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People always think that waste is only in cities, on the ground, or in landfills. But the most trash is actually in the ocean. When all the trash ends up in the ocean,
t's effecting a lot of different things; animals, humans and the environment. Everything is affected by people throwing trash away irresponsibly. But, we can change
nd help save our oceans and the fish living in it.

Waste gets to the ocean in many ways. Such as, oil spills, toxic wastes or the dumping of harmful chemicals. Oil pollution is caused by big ships leaking oil or by ships carrying oil bumping into things. Garbage dumping occurs when sewage pipes share space with storm water drains. This causes garbage to mix with the water which leads to the ocean. Also, when farms use pesticides and it rains, the pesticide run off leads to the ocean. Cars cause ocean pollution, too. Cars produce smoke and the smoke leads to acid rain. When it rains, the acid rain gets into the ocean and other bodies of water. Lastly, the most harmful material that is dumped into the ocean is lead. Lead can damage the brain and kidneys. It is therefore very important that we become more aware of the consequences of our actions.


The pollution in the ocean doesn't only affect sea animals. It also affects us. After the oil spill in the Gulf of Mexico, fishing areas were closed to prevent people from eating contaminated seafood. Animals were coated in thick oil. Because of mercury and PCB contamination, the USEPA warns against eating too much seafood, especially swordfish, sharks, tile fish and mackerel. The ocean doesn't just provide seafood. Ocean resources also wind up in toothpaste, ice cream and other products. Lastly, half the oxygen we breathe comes from algae in the ocean.

The worlds largest landfill is actually not on land, but in the ocean. It's described as "waste island" and is the size of Texas. This waste is mostly made up of plastic, which helps endanger many species living in the ocean. Animals see the waste and think of it as food, so when they try to swim up and try go eat the waste, they could get stuck in the plastic. That soon puts them in the risk of being choked or dea within and few hours or days. Trash takes six to seven years to transport from the coast to the patch.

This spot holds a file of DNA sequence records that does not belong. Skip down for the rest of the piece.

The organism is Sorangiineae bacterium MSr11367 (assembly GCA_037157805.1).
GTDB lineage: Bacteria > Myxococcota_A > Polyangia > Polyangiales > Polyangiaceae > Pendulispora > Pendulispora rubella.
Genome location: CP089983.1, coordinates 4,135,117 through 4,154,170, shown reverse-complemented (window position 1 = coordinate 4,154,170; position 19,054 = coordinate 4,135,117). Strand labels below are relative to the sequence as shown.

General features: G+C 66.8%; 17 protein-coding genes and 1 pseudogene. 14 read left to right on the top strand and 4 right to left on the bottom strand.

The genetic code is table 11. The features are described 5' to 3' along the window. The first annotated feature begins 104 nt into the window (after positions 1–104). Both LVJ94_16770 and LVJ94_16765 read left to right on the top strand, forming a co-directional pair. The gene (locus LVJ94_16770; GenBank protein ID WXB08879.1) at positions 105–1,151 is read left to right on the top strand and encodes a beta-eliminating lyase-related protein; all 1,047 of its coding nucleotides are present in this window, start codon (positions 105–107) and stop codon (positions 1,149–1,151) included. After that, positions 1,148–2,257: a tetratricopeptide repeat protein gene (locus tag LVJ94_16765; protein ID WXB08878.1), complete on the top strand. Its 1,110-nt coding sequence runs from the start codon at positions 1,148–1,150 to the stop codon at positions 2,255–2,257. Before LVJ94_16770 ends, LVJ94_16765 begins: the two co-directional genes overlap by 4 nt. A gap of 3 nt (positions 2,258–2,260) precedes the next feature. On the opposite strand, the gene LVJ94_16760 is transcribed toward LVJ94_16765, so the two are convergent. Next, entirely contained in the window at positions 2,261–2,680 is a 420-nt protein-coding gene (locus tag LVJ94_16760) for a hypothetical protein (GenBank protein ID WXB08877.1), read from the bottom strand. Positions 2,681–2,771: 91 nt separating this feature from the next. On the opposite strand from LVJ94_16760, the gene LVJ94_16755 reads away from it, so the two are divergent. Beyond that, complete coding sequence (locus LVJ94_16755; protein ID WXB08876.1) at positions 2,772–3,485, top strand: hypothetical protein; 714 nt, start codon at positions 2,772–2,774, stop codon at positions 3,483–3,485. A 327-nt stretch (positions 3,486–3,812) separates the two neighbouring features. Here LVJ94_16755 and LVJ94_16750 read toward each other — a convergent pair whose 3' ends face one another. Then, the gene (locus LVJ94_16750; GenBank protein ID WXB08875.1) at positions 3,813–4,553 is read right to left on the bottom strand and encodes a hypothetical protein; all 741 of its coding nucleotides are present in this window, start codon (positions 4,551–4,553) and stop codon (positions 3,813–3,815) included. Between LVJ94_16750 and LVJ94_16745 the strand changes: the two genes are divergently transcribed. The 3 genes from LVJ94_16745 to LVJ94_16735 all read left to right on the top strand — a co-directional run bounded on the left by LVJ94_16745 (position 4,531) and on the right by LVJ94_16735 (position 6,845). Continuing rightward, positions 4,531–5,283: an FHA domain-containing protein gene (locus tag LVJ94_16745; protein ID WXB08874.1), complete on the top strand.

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There are many endangered species in the ocean. Many are endangered through our own actions. They are helpless creatures that cannot protect or defend themselves against disasters. There are many whales that are in trouble such as, the Serving, Blue, Fin back, Jamaica, and Black-capped whales. The Long head and Green turtles are also harmed by pollution in the ocean. Even though sharks seem as if they are the toughest and strongest of the ocean, they also need help. Some endangered sharks are the Scalloped hammerhead, Sandbar, Night, Whale, Big-eye thresher, Great white, Dusty, and Gulper sharks. And lastly, the manatee is endangered. There are many more species, too many to list.


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To the right is a video of a day old baby green sea turtle making its way to the ocean. Isn't it cute?










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The solution is simple. Keep our waters clean. Each small action makes a difference. Do not toss anything into lakes, rivers or storm sewers. Reduce the amount of plastic you use. The government should have stricter regulations on industry and manufacturing. More renewable energy sources will get rid of off-shore drilling. Make sure to limit the amount of pesticides nearby farms or you, even, use. Make sure there is proper sewage treatment in your area. Cut down on the amount of waste and contain the landfills. Do whatever you can to keep garbage away from oceans. This will save you and the animals.

We decided to do our project on ocean pollution because we love animals. We love going to the beach. It is so sad to see animals in harm because of our actions. We felt the need to inform people about the dangers of polluting the earth and the consequences. Without the ocean life, our human race would change dramatically.









Sources:
BioScience; May2011, Vol. 61 Issue 5, p393-397, 5p, 1 Chart
http://www.mnn.com/earth-matters/translating-uncle-sam/stories/what-is-the-great-pacific-ocean-garbage-patch
http://library.thinkquest.org/CR0215471/ocean_pollution.htm
http://greenliving.lovetoknow.com/Solutions_for_Ocean_Pollution